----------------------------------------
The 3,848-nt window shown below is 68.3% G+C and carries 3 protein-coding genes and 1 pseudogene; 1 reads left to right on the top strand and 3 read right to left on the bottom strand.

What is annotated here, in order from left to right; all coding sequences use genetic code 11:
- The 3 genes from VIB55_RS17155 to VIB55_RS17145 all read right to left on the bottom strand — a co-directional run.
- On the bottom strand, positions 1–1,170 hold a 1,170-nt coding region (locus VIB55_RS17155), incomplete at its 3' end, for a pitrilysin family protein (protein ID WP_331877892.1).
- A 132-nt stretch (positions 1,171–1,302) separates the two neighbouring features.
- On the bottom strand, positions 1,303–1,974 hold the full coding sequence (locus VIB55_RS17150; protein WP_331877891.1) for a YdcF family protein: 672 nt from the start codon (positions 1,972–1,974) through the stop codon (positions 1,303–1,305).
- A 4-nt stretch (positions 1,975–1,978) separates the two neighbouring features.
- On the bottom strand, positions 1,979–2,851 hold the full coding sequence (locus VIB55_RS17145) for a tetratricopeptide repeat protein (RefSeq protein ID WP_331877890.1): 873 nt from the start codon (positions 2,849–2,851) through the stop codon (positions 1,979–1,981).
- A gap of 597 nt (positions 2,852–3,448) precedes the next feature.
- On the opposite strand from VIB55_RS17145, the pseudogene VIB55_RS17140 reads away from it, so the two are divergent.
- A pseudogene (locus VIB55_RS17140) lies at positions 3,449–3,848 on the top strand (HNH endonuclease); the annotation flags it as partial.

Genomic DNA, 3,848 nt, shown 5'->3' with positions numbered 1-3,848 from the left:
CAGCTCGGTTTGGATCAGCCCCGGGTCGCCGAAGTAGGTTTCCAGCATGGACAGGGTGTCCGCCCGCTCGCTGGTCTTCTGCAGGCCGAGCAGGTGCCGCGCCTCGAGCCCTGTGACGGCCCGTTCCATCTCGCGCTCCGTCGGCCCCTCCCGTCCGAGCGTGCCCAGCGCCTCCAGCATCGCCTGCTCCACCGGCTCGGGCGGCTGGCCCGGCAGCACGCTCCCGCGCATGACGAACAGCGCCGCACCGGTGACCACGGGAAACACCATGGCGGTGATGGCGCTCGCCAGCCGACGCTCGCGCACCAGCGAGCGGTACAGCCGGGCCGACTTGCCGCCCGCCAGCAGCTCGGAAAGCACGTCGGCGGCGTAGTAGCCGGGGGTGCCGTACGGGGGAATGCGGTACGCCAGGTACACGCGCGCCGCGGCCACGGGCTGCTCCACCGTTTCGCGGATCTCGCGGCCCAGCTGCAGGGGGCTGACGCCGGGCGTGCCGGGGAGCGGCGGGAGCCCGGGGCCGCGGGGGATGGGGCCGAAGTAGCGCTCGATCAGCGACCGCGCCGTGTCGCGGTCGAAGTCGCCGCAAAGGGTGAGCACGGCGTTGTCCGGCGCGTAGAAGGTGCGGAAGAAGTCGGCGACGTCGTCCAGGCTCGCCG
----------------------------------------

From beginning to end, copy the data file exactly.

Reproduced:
The 3,848-nt window shown below is 68.3% G+C and carries 3 protein-coding genes and 1 pseudogene; 1 reads left to right on the top strand and 3 read right to left on the bottom strand.

What is annotated here, in order from left to right; all coding sequences use genetic code 11:
- The 3 genes from VIB55_RS17155 to VIB55_RS17145 all read right to left on the bottom strand — a co-directional run.
- On the bottom strand, positions 1–1,170 hold a 1,170-nt coding region (locus VIB55_RS17155), incomplete at its 3' end, for a pitrilysin family protein (protein ID WP_331877892.1).
- A 132-nt stretch (positions 1,171–1,302) separates the two neighbouring features.
- On the bottom strand, positions 1,303–1,974 hold the full coding sequence (locus VIB55_RS17150; protein WP_331877891.1) for a YdcF family protein: 672 nt from the start codon (positions 1,972–1,974) through the stop codon (positions 1,303–1,305).
- A 4-nt stretch (positions 1,975–1,978) separates the two neighbouring features.
- On the bottom strand, positions 1,979–2,851 hold the full coding sequence (locus VIB55_RS17145) for a tetratricopeptide repeat protein (RefSeq protein ID WP_331877890.1): 873 nt from the start codon (positions 2,849–2,851) through the stop codon (positions 1,979–1,981).
- A gap of 597 nt (positions 2,852–3,448) precedes the next feature.
- On the opposite strand from VIB55_RS17145, the pseudogene VIB55_RS17140 reads away from it, so the two are divergent.
- A pseudogene (locus VIB55_RS17140) lies at positions 3,449–3,848 on the top strand (HNH endonuclease); the annotation flags it as partial.

Genomic DNA, 3,848 nt, shown 5'->3' with positions numbered 1-3,848 from the left:
CAGCTCGGTTTGGATCAGCCCCGGGTCGCCGAAGTAGGTTTCCAGCATGGACAGGGTGTCCGCCCGCTCGCTGGTCTTCTGCAGGCCGAGCAGGTGCCGCGCCTCGAGCCCTGTGACGGCCCGTTCCATCTCGCGCTCCGTCGGCCCCTCCCGTCCGAGCGTGCCCAGCGCCTCCAGCATCGCCTGCTCCACCGGCTCGGGCGGCTGGCCCGGCAGCACGCTCCCGCGCATGACGAACAGCGCCGCACCGGTGACCACGGGAAACACCATGGCGGTGATGGCGCTCGCCAGCCGACGCTCGCGCACCAGCGAGCGGTACAGCCGGGCCGACTTGCCGCCCGCCAGCAGCTCGGAAAGCACGTCGGCGGCGTAGTAGCCGGGGGTGCCGTACGGGGGAATGCGGTACGCCAGGTACACGCGCGCCGCGGCCACGGGCTGCTCCACCGTTTCGCGGATCTCGCGGCCCAGCTGCAGGGGGCTGACGCCGGGCGTGCCGGGGAGCGGCGGGAGCCCGGGGCCGCGGGGGATGGGGCCGAAGTAGCGCTCGATCAGCGACCGCGCCGTGTCGCGGTCGAAGTCGCCGCAAAGGGTGAGCACGGCGTTGTCCGGCGCGTAGAAGGTGCGGAAGAAGTCGGCGACGTCGTCCAGGCTCGCCG